These are unprecedented times. With the first quarter of 2020 having come to a close, we would normally use this space to analyze the market dynamics of the past three months, and indications of where we are headed. But considering the dramatic impact of COVID-19 throughout the world, the real estate market’s performance in the first quarter is not the story we are focused on right now.
We would be remiss not to at least acknowledge for the historical record that it was a robust quarter. Coming off a strong back half of 2019, all of the areas where we do business witnessed significant gains over the same time the prior year, with closed unit sales and dollar volume experiencing notable increases across the board. The following pages detail key first quarter metrics for each of the regions and communities we serve.
But the world we live in has fundamentally changed, beginning in the final weeks of the quarter. We have tried to provide useful information in this report where we can to show our readers what those weeks were like. As you read through the Connecticut sections of this report, you’ll note that for each week in March we’ve provided statistics on new properties hitting the market, closed transactions, withdrawn listings and more. By drilling down to this level of detail for the period in which the crisis took hold, we can better understand how supply and demand responded in real time. The numbers in fact leave us cautiously optimistic that demand remains strong, that people are still active in the market. In the Berkshires, Mass., only unit sales figures were available for each week in March, so we have included those. Accurate weekly numbers in Westchester County were not available, so we were not able to report this data for that region.
As of this publishing, the States of New York, Connecticut and Massachusetts have each deemed real estate transactions and related services essential businesses. Real estate can continue. We are serving the needs of our clients and customers while practicing social distancing, following CDC safety protocols, and reducing person to person contact to the greatest extent possible. Ways in which we can conduct business include communicating face-to-face via sophisticated video conferencing, offering on-demand virtual showing experiences to prospective purchasers, and completing each stage of the real estate process through our online transaction management system.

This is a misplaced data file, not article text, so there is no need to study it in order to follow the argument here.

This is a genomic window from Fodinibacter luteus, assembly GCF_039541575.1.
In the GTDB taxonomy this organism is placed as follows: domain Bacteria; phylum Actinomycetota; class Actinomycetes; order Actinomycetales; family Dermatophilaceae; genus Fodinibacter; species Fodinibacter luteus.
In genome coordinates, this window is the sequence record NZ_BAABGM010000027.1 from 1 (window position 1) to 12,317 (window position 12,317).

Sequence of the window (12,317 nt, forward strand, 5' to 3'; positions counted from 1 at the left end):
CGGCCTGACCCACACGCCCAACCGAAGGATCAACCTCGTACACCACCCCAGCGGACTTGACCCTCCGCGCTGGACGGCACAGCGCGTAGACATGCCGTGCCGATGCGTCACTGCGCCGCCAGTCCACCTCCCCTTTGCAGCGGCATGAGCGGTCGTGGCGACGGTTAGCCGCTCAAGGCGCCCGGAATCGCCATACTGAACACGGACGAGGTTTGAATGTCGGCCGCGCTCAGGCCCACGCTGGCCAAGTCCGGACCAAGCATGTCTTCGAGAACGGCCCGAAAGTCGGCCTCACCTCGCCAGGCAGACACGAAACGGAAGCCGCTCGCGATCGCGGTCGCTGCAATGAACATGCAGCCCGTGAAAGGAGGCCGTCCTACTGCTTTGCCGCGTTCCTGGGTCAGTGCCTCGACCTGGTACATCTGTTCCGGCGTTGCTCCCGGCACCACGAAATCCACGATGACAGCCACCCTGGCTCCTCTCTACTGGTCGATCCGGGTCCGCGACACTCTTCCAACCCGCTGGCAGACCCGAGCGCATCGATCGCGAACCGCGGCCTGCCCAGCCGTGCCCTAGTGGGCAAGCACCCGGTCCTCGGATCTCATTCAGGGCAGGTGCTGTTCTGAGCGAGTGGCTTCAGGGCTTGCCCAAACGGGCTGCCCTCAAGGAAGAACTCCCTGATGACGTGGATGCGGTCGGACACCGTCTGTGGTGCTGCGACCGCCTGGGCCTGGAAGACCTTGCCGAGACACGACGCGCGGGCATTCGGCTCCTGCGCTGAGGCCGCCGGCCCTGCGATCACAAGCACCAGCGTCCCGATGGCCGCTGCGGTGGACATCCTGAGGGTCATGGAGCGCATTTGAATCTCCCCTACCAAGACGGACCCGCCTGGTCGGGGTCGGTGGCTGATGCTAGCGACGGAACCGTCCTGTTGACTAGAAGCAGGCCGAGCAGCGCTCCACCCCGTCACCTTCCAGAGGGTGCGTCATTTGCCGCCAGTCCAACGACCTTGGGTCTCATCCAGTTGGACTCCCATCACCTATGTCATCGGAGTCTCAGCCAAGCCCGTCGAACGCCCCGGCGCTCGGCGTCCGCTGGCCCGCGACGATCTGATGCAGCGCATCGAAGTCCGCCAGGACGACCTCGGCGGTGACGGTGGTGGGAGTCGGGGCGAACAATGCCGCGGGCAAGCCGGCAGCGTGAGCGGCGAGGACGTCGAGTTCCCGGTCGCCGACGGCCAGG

Based on these factors, as well as the continued activity demonstrated in those weekly charts from March, we are advising sellers that it makes sense to keep their properties listed right now. Demand has surged in the past nine months, and today, serious buyers are continuing their property searches from their homes. While some may be concerned about the Days on Market ticking upward on their homes as real estate transactions potentially slow down, we feel the increased exposure these properties will receive before a virtual audience at this moment in time should outweigh such concerns. The rental market too is receiving considerable attention as people temporarily leave cities for more secluded refuges, according to multiple news outlets.
Yet the future remains uncertain. Lawrence Yun, Chief Economist with the National Association of Realtors, has suggested the likelihood of a healthy V-shaped economic recovery later in the year, pointing to the strength of the housing market prior to the pandemic. Yun also said that damage to the economy may be mitigated by the recently passed Coronavirus Aid, Relief and Economic Security (CARES) Act, which allocates $2 trillion to support impacted individuals and businesses and contains provisions related to the real estate industry. We are encouraged by his words as we head into the second quarter. We also understand that no one can say for sure what lies ahead.
I hope you find this report informative on what’s happening in your market, and invite you to contact one of our sales associates if we can help you with any of your own real estate needs.
Wishing you health and safety,
Paul E. Breunich
President and Chief Executive Officer
William Pitt – Julia B. Fee Sotheby’s International Realty